Thursday, December 22, 2005
The homes that sit next to each other on Mission Avenue behind Carmel’s Sunset Center are priced the same, are about the same size, were just completed by the same builder, and share many of the same features. But they are fraternal twins, not identical.
The home to the south is described by Realtor Pam Pantzis as “more Old World,” while the home to the north she characterizes as “more traditional.” Both were built by husband-and-wife collaborators Chris and Denise Dinner, working with local home designer Claudio Ortiz.
The 1,600-square-foot, three-bedroom, two-and-a-half bath homes replace a barren double lot that had three decaying cabins on it.
“They wanted the new homes to have Carmel style, but be different enough from each other to have their own character,” Pantzis says. “It’s fun when people come through at open houses to hear which one they prefer.”
The home to the south has a Spanish influence, with an imported Italian tile roof and a richly hued plaster exterior, done by the respected local plasterer Jack Aiello.
“The color is mixed into the plaster,” Pantzis explains. “It gives it a depth you can’t get with faux finishes.”
Custom wrought iron detailing on railings complement oil-rubbed bronze fixtures and the thick dark-wood Dutch door, with a built-in panel that swings open to talk to visitors, known as a speakeasy. The open space next to the southern home is city land, which affords permanent privacy. Both homes have views of Carmel Valley hills, and are surprisingly quiet for such a central location.
The home to the north has darker hardwood floors and lighter walls, and is finished in Carmel stone. It has a large slate balcony off of the dining area for entertaining (the southern home has a smaller one). The kitchen countertops are limestone, like the home to the south, but have finished edges, rather than the rough edges on the southern home.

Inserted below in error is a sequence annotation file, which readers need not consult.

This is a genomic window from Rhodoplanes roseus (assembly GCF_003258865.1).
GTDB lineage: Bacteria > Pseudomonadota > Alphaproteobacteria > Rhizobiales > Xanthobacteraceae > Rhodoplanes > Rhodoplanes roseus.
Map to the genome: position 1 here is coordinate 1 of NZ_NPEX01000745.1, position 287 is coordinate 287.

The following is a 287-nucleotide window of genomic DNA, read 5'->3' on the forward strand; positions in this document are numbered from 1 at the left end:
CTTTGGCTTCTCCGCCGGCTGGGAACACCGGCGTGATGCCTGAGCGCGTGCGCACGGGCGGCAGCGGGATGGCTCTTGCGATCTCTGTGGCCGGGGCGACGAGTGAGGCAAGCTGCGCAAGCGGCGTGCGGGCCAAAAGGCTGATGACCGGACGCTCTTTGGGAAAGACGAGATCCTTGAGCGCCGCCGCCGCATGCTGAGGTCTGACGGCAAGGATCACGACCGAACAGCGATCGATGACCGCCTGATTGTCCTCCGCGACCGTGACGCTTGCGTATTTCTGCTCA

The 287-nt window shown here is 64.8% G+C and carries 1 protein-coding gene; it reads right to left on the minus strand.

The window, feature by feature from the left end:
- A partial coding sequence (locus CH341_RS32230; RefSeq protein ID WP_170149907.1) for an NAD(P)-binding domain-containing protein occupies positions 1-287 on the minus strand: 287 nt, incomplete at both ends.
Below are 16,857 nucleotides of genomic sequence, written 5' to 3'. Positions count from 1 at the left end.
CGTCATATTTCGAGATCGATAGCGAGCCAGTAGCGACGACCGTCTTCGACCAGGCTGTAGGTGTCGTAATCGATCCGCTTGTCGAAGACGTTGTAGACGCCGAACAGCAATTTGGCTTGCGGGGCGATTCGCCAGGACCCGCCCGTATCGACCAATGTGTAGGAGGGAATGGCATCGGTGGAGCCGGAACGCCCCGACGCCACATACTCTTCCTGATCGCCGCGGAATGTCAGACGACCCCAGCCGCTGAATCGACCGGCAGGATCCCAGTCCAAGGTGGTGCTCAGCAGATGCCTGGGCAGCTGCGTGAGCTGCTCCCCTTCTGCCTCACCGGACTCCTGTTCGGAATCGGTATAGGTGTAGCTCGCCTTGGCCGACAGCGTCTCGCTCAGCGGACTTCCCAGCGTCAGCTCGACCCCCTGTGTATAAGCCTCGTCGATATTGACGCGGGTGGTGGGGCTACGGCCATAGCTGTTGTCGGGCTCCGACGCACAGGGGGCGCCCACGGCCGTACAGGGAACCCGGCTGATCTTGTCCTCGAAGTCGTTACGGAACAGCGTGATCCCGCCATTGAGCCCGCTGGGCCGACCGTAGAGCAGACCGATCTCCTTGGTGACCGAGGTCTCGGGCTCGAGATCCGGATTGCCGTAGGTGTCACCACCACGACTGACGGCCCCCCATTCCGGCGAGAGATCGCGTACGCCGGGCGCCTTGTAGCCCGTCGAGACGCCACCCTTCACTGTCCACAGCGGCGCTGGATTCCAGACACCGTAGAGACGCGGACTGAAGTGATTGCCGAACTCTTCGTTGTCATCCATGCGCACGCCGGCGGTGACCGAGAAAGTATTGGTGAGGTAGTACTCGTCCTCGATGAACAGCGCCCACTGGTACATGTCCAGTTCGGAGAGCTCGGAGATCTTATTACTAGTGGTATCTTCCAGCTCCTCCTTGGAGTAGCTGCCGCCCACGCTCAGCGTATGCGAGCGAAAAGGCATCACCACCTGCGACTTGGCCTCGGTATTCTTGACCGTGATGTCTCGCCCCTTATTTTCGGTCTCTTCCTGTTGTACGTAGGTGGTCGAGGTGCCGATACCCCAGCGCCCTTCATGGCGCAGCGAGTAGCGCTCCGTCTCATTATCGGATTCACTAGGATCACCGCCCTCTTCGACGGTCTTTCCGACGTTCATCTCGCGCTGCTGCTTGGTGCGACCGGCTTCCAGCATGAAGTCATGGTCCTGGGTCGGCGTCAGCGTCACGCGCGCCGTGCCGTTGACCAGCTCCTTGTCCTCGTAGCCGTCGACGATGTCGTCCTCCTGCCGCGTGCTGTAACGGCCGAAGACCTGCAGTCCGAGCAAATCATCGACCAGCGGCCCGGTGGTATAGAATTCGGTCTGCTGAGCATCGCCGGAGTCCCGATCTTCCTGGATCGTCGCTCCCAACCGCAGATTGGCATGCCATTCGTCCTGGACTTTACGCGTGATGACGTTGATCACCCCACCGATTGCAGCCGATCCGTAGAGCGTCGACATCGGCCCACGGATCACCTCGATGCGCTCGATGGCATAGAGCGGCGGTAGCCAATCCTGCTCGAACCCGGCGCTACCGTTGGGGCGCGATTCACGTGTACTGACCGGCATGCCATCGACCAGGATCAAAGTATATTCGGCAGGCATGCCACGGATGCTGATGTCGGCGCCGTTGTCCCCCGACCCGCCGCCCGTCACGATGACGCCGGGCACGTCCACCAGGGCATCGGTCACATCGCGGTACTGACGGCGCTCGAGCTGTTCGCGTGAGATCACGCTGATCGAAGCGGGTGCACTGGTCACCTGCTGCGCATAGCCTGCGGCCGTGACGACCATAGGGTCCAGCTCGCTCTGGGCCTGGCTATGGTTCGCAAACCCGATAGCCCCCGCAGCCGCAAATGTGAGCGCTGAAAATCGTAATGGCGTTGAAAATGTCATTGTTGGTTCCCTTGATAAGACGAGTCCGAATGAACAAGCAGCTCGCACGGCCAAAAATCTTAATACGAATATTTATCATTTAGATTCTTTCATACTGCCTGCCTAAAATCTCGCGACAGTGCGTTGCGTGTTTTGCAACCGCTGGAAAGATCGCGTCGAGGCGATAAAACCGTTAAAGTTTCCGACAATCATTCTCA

Both homes have reverse floorplans and share upscale features like hand-scraped hardwood floors (maple to the south and cherry in the northern house), attractive fixtures, stainless steel Viking kitchen appliances, niches for flat screen TVs, travertine stone sinks, zoned radiant heating in the floors, and thick wood windows.
“Denise was very particular,” Pantzis says. “She looked at every detail. She wanted all the appliances to be by the same manufacturer so all of the handles would match.”
Both homes share careful detailing on often neglected areas as well—the underside of both upper decks are completely finished, as are the garages, and even the space underneath the stairs.
“Ortiz wanted the very best quality materials he could possibly use for the outside and the interior,” Pantzis says. “He didn’t scrimp on anything. And Chris and Denise were here all the time, overseeing the work.”
The homes have repeated patterns, like arched passageways, doors, and even arched glass shower doors.
On the lower level of both homes, French doors from the bedrooms lead to stone patios in gardens filled with understated professional landscaping.
They are the kind of homes that are so pretty on their own that they don’t need a lot of decorating to make them feel right. The homes not only complement each other, but the design of the recently remodeled Sunset Center as well.
“Chris and Denise put their heart into this,” Joe Tanzi says. “It wasn’t just a project to them.”
Price: $2,095,000 for each home. Mission at 9th, Carmel. Contact Pam Pantzis or Joe Tanzi, Shankle Real Estate, 917-4898 or 594-0778.